Saturday, September 23, 2006

History isn't what it used to be

I’ve been cruising the Net looking at lots and lots of blogs, diaries, and news reports. Most of what I see strikes a similar chord. We are living in historic times. Generations from now, our lives will be investigated and scrutinized by those who wish to appreciate what we going through now.

Let’s start out with a bit of a lesson in history.

I remember history being ‘Columbus sailed the ocean blue in 1492’ or “Custer’s army was cut down to the last man at Little Big Horn’. That’s not history, that’s trivia. Those are answers on a board game or to a pop quiz in Mr. Hawkins class.

History isn’t what it used to be. History doesn’t just arrive in your rearview mirror. It comes at us as we glance backward. Sometimes it knocks us on our ass as we look back. History in the making I heard said once.

It’s more than just the recording of events and endeavors. It is our soul. History is the modeling clay we use to sculpt who we are. It isn’t written, it is performed; it’s not approached, it’s pursued. It’s never allowed to be static; it’s constantly being renewed. Those who participate in history are not the authors; they are merely extras in an epic production. History is not forever, it vanishes as the last cast member turns to dust. Once the players are gone, history ceases to exist. It becomes mythology.

History is the great theatre of life.

We, the bloggers and commenters, lurkers and posters, are the players in this current production. How will we compare to those who last walked this stage?

Imagine being in Birkenau when the first cattle cars started arriving. Imagine waking up in Honolulu on the morning of Dec. 7, 1941. Imagine turning on the television in 1954 and seeing Ed Murrow.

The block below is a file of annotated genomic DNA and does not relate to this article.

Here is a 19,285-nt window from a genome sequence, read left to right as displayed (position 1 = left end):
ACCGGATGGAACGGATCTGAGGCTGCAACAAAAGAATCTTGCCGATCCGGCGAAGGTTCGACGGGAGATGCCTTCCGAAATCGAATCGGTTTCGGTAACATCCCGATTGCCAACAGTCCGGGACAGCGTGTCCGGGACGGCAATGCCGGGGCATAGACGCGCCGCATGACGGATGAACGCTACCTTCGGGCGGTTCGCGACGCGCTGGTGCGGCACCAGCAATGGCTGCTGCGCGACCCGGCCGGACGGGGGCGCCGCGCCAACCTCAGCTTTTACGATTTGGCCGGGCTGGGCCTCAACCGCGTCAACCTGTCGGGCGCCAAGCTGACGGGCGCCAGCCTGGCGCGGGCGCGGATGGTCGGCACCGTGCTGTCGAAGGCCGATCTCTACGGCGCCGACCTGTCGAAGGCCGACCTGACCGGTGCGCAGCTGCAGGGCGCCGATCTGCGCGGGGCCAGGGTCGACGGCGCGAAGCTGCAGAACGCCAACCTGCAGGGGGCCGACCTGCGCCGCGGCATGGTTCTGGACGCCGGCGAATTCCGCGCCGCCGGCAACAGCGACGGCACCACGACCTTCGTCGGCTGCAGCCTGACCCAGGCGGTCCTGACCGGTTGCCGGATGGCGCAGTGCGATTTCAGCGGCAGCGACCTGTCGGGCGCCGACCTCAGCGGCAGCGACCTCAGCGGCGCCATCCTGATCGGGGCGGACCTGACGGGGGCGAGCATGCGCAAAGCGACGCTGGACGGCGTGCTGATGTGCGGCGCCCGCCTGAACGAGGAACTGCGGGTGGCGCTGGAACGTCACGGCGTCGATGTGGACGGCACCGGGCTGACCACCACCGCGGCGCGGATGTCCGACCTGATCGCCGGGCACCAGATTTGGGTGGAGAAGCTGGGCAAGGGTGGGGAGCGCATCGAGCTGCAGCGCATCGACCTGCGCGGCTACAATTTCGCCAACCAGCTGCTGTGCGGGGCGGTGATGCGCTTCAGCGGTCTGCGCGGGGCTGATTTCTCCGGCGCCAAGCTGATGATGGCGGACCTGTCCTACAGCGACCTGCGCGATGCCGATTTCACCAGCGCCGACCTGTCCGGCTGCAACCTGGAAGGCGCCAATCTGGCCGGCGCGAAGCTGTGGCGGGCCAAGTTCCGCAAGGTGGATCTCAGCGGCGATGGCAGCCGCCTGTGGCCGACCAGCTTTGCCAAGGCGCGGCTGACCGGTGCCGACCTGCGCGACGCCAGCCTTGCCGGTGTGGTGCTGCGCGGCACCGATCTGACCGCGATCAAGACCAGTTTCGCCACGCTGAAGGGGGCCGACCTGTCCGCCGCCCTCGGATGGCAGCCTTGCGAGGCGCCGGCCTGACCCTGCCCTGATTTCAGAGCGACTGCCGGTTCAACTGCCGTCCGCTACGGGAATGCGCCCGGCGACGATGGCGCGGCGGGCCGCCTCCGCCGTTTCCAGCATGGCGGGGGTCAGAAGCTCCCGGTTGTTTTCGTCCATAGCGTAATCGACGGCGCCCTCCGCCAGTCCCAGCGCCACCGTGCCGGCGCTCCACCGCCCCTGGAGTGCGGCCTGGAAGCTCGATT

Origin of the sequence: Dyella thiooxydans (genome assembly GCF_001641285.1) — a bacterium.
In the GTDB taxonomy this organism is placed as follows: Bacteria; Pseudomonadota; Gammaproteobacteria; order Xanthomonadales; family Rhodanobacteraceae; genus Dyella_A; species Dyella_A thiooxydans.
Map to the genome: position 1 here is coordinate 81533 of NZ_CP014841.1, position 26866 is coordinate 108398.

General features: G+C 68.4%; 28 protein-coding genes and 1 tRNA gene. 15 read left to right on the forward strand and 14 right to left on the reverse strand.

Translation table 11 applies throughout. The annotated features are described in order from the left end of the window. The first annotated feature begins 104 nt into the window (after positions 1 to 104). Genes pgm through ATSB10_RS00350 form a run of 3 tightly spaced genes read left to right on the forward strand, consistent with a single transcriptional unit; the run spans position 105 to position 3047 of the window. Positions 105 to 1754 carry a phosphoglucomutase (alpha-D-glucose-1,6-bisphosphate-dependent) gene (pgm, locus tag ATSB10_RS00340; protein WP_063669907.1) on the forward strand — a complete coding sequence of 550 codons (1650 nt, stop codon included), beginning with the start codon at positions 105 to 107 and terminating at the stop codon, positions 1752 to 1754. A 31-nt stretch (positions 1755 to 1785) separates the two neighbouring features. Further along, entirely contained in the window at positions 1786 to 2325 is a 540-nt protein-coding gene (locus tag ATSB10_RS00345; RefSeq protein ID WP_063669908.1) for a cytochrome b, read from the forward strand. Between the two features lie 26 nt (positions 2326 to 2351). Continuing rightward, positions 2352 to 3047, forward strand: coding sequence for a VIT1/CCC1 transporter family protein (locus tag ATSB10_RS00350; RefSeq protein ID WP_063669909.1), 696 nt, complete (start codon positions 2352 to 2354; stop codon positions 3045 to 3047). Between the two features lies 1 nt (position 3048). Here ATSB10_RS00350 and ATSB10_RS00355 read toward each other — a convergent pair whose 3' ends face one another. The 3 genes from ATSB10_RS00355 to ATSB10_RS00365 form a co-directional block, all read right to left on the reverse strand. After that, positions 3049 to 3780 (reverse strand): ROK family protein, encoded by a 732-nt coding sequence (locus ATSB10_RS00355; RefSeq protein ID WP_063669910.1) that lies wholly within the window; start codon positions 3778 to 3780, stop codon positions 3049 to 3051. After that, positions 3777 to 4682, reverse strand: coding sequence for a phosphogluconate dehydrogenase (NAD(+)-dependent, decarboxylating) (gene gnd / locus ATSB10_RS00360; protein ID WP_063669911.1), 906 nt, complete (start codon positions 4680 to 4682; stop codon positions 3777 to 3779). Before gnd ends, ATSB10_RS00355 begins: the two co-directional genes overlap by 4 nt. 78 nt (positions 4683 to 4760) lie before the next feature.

These are times and events where people were changed, not necessarily for the better but changed nonetheless. Each time, we were given an opportunity to give our world a push forward, or sadly, a kick back. Would you have sipped your coffee and merely watched the planes fly overhead on that December morning in 1941? Or looked away as the rail cars full of people pulled into the station? Would you have turned the channel on Murrow and watched ABC or NBC instead?

We can look back at our predecessors’ choices and answer with reasonable certainty what we would have done differently, but we have the luxury of hindsight and the safety of time.

What actually was going through the minds of those people who were there? Despite the volumes of documentation and years of investigation, we won’t ever know the answer to that question. It has, for the most part, ceased to be history and has become mythology. We can assume that some of the people were gratified, that some were indifferent, and others may have been afraid. But in the end, it didn’t matter. Those who lived through those times have too much invested in their experiences to relate them exactly. We can know the facts, the numbers of the dead and affected, and the evidence of the pain suffered or the injustice done. But we can never really comprehend it.

The same is true for every other historical event. Unless we lived it, it’s just a tale to be told.

Which brings us back to the present. Never in my life have I seen so much history coming at us. Events are piling up just waiting to happen.

We are being given a chance to ‘make history’. How will we respond? Will our descendants look back on our choices and answer with reasonable certainty what they would do differently?

The choices we make now will be the stories our descendants tell to their children. Whether they will be tales of heroism or tales of woe depend on the parts we play today.